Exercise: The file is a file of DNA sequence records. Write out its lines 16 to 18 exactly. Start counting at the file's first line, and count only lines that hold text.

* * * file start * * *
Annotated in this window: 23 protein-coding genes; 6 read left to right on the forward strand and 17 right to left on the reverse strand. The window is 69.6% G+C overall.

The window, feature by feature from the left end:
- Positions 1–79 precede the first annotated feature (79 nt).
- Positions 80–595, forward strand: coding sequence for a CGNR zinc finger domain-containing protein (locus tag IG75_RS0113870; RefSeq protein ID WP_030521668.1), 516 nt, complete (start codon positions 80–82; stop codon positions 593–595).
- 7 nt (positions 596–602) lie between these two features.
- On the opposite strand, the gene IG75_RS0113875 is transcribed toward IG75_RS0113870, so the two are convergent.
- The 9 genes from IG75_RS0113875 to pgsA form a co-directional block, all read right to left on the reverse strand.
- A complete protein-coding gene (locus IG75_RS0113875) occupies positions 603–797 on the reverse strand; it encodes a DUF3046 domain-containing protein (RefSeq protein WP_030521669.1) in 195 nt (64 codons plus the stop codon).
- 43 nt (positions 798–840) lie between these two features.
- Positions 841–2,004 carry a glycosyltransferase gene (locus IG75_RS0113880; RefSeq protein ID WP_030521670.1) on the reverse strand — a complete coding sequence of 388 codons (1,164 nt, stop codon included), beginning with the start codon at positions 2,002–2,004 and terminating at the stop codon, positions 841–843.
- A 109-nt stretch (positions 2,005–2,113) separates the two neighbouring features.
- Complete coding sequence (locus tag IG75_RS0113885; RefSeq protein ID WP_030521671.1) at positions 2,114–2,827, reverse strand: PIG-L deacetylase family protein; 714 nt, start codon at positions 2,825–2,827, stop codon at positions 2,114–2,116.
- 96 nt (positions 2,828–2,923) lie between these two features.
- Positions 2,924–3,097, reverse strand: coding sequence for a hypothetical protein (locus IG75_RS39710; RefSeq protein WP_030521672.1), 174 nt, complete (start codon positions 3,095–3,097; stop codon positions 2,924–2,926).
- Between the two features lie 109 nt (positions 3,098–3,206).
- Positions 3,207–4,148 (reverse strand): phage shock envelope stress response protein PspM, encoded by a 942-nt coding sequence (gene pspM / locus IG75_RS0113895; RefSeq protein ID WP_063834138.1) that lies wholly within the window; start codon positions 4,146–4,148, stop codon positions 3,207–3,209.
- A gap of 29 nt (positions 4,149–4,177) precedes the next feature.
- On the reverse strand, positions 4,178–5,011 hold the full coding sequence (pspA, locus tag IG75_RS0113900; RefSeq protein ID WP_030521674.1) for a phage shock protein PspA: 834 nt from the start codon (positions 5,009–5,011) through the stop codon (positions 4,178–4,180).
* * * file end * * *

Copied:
- Positions 3,207–4,148 (reverse strand): phage shock envelope stress response protein PspM, encoded by a 942-nt coding sequence (gene pspM / locus IG75_RS0113895; RefSeq protein ID WP_063834138.1) that lies wholly within the window; start codon positions 4,146–4,148, stop codon positions 3,207–3,209.
- A gap of 29 nt (positions 4,149–4,177) precedes the next feature.
- On the reverse strand, positions 4,178–5,011 hold the full coding sequence (pspA, locus tag IG75_RS0113900; RefSeq protein ID WP_030521674.1) for a phage shock protein PspA: 834 nt from the start codon (positions 5,009–5,011) through the stop codon (positions 4,178–4,180).